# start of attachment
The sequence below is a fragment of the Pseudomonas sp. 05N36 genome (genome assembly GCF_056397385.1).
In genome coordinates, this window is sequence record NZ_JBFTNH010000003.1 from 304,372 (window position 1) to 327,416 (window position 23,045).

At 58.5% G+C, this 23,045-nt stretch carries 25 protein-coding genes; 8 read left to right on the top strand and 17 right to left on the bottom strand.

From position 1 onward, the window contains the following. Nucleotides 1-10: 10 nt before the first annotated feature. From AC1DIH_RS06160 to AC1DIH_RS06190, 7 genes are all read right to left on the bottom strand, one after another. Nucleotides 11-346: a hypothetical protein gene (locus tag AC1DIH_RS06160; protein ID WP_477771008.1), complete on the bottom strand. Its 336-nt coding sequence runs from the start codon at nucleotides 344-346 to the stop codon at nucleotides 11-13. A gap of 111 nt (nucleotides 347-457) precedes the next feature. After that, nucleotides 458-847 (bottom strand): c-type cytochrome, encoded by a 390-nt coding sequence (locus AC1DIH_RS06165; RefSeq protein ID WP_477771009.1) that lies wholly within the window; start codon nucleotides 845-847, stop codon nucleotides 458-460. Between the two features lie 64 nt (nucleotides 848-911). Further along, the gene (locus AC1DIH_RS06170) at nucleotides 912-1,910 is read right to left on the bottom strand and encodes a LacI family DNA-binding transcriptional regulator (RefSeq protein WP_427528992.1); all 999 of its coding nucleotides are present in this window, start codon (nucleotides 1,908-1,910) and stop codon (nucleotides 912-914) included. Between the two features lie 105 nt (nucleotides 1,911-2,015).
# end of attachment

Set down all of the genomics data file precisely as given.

The sequence below is a fragment of the Pseudomonas sp. 05N36 genome (genome assembly GCF_056397385.1).
In genome coordinates, this window is sequence record NZ_JBFTNH010000003.1 from 304,372 (window position 1) to 327,416 (window position 23,045).

At 58.5% G+C, this 23,045-nt stretch carries 25 protein-coding genes; 8 read left to right on the top strand and 17 right to left on the bottom strand.

From position 1 onward, the window contains the following. Nucleotides 1-10: 10 nt before the first annotated feature. From AC1DIH_RS06160 to AC1DIH_RS06190, 7 genes are all read right to left on the bottom strand, one after another. Nucleotides 11-346: a hypothetical protein gene (locus tag AC1DIH_RS06160; protein ID WP_477771008.1), complete on the bottom strand. Its 336-nt coding sequence runs from the start codon at nucleotides 344-346 to the stop codon at nucleotides 11-13. A gap of 111 nt (nucleotides 347-457) precedes the next feature. After that, nucleotides 458-847 (bottom strand): c-type cytochrome, encoded by a 390-nt coding sequence (locus AC1DIH_RS06165; RefSeq protein ID WP_477771009.1) that lies wholly within the window; start codon nucleotides 845-847, stop codon nucleotides 458-460. Between the two features lie 64 nt (nucleotides 848-911). Further along, the gene (locus AC1DIH_RS06170) at nucleotides 912-1,910 is read right to left on the bottom strand and encodes a LacI family DNA-binding transcriptional regulator (RefSeq protein WP_427528992.1); all 999 of its coding nucleotides are present in this window, start codon (nucleotides 1,908-1,910) and stop codon (nucleotides 912-914) included. Between the two features lie 105 nt (nucleotides 1,911-2,015).